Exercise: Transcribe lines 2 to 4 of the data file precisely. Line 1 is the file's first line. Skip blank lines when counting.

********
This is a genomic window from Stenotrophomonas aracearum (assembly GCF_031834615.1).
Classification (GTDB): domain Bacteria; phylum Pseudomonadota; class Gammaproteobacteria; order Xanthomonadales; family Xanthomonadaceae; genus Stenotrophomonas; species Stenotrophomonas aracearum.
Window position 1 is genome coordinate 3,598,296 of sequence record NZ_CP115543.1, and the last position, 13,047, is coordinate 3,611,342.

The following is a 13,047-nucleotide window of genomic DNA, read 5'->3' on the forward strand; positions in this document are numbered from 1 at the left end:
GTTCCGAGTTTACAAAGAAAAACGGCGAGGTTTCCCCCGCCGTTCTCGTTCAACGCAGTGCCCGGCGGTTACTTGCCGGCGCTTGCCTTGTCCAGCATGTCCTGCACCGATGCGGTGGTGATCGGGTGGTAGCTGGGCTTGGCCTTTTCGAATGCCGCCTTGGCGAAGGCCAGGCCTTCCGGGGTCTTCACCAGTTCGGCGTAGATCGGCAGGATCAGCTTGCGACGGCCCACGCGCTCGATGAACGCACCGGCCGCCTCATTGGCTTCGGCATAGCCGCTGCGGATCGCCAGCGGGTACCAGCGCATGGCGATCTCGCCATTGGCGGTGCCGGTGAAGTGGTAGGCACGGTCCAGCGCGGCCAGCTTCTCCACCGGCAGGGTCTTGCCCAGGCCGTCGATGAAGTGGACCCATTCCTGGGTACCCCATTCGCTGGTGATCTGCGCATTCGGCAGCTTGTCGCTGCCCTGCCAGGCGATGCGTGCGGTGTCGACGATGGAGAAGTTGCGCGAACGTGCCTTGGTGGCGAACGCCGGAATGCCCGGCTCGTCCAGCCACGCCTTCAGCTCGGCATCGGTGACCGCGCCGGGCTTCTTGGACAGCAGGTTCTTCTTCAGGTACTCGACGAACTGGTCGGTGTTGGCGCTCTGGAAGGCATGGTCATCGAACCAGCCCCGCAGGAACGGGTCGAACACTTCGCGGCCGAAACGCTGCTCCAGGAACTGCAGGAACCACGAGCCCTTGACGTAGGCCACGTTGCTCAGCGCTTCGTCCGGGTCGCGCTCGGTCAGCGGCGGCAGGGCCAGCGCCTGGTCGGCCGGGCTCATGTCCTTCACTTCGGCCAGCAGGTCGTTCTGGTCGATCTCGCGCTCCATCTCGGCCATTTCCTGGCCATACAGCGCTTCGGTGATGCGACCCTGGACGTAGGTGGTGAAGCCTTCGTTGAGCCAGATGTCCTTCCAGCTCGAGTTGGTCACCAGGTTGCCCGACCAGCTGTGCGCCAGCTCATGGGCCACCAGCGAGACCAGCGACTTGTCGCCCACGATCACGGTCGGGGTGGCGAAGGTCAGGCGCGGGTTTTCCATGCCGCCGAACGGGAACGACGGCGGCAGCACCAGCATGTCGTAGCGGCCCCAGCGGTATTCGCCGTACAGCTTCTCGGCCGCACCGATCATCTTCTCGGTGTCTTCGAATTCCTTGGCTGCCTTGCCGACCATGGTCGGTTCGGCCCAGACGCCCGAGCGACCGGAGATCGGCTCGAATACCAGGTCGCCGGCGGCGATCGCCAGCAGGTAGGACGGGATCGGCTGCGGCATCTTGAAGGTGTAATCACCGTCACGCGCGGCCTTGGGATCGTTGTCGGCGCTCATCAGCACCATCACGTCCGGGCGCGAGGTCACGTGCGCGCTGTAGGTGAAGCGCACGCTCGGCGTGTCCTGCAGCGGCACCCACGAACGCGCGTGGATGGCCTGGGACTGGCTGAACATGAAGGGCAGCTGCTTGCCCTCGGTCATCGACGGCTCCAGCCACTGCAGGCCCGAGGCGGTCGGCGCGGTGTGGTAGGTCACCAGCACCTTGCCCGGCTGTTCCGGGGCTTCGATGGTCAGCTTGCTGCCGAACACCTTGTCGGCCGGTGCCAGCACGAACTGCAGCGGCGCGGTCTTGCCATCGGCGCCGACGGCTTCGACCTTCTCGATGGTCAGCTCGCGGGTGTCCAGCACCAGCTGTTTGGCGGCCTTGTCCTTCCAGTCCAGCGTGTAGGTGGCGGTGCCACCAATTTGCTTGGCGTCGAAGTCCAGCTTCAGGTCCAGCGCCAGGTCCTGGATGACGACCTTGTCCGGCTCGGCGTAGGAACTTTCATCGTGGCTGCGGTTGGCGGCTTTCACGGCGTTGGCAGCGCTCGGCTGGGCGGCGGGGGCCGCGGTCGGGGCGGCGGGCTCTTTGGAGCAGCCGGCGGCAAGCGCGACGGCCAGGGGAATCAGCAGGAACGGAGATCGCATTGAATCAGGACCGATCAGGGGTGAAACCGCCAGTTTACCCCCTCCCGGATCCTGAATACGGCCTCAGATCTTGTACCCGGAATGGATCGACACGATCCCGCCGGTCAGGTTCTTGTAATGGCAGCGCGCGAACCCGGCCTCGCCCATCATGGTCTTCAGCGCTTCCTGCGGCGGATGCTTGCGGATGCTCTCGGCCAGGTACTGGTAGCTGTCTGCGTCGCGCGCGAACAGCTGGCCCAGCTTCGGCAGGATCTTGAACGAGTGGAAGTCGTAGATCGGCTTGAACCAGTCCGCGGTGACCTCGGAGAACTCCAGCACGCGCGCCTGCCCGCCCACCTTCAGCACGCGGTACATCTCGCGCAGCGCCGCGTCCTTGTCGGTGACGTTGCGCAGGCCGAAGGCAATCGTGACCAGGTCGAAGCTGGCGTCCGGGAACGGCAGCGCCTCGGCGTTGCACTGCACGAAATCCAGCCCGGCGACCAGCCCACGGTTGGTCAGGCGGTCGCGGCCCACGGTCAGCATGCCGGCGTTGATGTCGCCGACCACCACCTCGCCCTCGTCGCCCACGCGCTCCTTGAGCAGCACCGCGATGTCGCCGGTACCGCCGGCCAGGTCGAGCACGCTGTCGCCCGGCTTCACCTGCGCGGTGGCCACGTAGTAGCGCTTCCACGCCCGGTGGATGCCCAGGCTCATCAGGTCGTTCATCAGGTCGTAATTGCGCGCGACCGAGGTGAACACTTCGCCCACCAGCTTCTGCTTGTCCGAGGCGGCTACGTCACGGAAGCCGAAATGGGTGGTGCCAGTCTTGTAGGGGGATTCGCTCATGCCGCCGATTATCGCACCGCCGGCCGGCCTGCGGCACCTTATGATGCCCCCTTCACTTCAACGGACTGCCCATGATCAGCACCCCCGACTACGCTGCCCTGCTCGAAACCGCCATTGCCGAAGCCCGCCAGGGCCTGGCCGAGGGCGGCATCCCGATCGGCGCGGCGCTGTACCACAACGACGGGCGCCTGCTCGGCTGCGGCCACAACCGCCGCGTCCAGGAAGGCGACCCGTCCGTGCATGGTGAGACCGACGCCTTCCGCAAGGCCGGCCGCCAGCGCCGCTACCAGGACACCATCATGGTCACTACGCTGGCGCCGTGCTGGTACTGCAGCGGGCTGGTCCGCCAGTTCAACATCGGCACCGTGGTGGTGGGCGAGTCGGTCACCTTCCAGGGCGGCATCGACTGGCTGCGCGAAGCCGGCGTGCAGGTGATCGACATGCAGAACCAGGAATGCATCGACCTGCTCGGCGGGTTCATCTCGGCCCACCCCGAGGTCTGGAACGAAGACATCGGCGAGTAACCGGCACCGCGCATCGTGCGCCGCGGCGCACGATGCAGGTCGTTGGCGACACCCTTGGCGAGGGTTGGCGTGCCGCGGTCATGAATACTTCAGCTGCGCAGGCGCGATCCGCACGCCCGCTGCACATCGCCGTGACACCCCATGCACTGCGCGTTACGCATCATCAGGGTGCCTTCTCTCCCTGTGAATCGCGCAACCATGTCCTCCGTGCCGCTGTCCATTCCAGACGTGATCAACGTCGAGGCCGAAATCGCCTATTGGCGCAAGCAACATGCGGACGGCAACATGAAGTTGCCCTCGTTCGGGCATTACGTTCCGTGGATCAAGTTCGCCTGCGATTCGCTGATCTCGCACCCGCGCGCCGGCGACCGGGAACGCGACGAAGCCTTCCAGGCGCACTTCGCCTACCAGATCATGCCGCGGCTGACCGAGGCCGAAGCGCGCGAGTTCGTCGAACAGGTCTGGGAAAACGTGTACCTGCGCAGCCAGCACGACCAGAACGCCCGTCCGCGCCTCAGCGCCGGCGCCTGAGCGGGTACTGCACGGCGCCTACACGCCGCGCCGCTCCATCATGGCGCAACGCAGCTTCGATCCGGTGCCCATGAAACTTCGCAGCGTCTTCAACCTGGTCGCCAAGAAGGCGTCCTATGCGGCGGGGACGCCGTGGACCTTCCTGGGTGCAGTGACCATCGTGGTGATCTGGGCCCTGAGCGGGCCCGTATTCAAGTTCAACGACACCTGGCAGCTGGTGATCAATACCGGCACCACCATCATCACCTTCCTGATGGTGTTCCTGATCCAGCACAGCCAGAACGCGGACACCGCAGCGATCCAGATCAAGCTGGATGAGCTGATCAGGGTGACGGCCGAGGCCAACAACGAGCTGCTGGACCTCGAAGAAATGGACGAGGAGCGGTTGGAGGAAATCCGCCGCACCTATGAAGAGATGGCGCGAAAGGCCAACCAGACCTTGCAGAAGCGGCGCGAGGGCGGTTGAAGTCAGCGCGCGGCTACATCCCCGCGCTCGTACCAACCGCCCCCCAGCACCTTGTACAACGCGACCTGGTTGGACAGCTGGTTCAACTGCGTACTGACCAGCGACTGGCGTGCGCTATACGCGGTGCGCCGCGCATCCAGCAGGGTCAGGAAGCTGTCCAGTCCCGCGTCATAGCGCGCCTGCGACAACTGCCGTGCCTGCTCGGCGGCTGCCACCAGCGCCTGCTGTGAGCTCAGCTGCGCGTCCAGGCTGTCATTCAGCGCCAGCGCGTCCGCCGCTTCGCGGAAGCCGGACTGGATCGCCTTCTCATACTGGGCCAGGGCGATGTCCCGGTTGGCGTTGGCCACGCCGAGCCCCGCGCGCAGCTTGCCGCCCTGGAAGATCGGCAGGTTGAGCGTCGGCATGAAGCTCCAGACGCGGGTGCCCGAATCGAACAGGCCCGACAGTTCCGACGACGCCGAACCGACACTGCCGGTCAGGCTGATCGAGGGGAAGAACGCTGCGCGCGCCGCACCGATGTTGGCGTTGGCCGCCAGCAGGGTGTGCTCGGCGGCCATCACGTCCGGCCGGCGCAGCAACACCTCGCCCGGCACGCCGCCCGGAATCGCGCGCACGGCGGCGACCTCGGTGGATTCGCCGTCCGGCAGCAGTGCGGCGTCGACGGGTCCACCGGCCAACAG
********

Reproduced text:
Classification (GTDB): domain Bacteria; phylum Pseudomonadota; class Gammaproteobacteria; order Xanthomonadales; family Xanthomonadaceae; genus Stenotrophomonas; species Stenotrophomonas aracearum.
Window position 1 is genome coordinate 3,598,296 of sequence record NZ_CP115543.1, and the last position, 13,047, is coordinate 3,611,342.

The following is a 13,047-nucleotide window of genomic DNA, read 5'->3' on the forward strand; positions in this document are numbered from 1 at the left end: